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Corn Deities and Native American People
First grown in Mexico about 5,000 years ago, corn soon became the most important food crop in Central and North America. Throughout the region, Native Americans, Maya, Aztecs, and others worshiped corn deities and developed a variety of stories about the origin, planting, growing and harvesting of corn (also known as maize).
Corn Gods and Goddesses
The majority of corn deities are female and associated with fertility. They include the Cherokee goddess Selu; Yellow Woman and the Corn Mother goddess Iyatiku of the Keresan people of the American Southwest; and Chicomecoatl, the goddess of maize who was worshiped by the Aztecs of Mexico. The Maya believed that humans had been fashioned out of corn, and they based their calendar on the planting of the cornfield.
Male corn gods do appear in some legends. The Aztecs had a male counterpart to Chicomecoatl, called Centeotl, to whom they offered their blood each year, as well as some minor corn gods known as the Centzon Totochtin, or "the 400 rabbits." The Seminole figure Fas-ta-chee, a dwarf whose hair and body were made of corn, was another male corn god. He carried a bag of corn and taught the Seminoles how to grow, grind, and store corn for food. The Hurons of northeastern North America worshiped Iouskeha, who made corn, gave fire to the Hurons, and brought good weather.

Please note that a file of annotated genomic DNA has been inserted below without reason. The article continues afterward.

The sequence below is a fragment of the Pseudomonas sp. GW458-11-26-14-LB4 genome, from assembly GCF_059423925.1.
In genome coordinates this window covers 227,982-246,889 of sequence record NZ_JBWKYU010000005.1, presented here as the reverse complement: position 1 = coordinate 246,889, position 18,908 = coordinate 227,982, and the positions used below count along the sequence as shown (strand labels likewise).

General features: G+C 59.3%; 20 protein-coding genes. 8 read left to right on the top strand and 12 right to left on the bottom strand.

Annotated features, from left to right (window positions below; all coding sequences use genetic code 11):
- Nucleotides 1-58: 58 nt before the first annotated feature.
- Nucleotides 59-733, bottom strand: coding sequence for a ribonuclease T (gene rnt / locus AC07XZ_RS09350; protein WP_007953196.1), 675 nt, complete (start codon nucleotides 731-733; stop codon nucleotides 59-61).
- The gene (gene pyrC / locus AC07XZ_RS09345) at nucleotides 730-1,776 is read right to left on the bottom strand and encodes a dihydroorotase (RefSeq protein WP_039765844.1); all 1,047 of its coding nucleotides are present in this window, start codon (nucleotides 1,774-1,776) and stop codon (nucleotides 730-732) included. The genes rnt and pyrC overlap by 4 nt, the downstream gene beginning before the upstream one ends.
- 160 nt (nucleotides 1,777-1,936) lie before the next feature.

The Zuni people of the southwestern United States have a legend about eight corn maidens. The young women are invisible, but their beautiful dancing movements can be seen when they dance with the growing corn as it waves in the wind. One day the young god Paiyatemu fell in love with the maidens, and they fled from him. While they were gone, a terrible famine spread across the land. Paiyatemu begged the maidens to turn back, and they returned to the Zuni and resumed their dance. As a result, the corn started to grow again.
Origins of Corn
A large number of Native American stories deal with the origin of corn and how it came to be grown by humans. Many center on a "Corn Mother" or other female figure who introduces corn to the people.
Southeastern United States:
In one story told by the Creeks and other tribes of the southeastern United States, the Corn Woman is an old woman living with a family who does not know who she is. Every day she feeds the family corn dishes, but the members of the family cannot figure out where she gets the food. One day, wanting to discover where the old woman gets the corn, the sons spy on her. Depending on the version of the story, the corn is either scabs or sores that she rubs off her body, washings from her feet, nail clippings, or even her feces. In all versions, the origin of the corn is disgusting, and once the family members know its origin, they refuse to eat it.
The Corn Woman solves the problem in one of several ways. In one version, she tells the sons to clear a large piece of ground, kill her, and drag her body around the clearing seven times. However, the sons clear only seven small spaces, cut off her head, and drag it around the seven spots. Wherever her blood fell, corn grew. According to the story, this is why corn only grows in some places and not all over the world. In another account, the Corn Woman tells the boys to build a corn crib and lock her inside it for four days. At the end of that time, they open the crib and find it filled with corn. The Corn Woman then shows them how to use the corn.
Northeastern United States: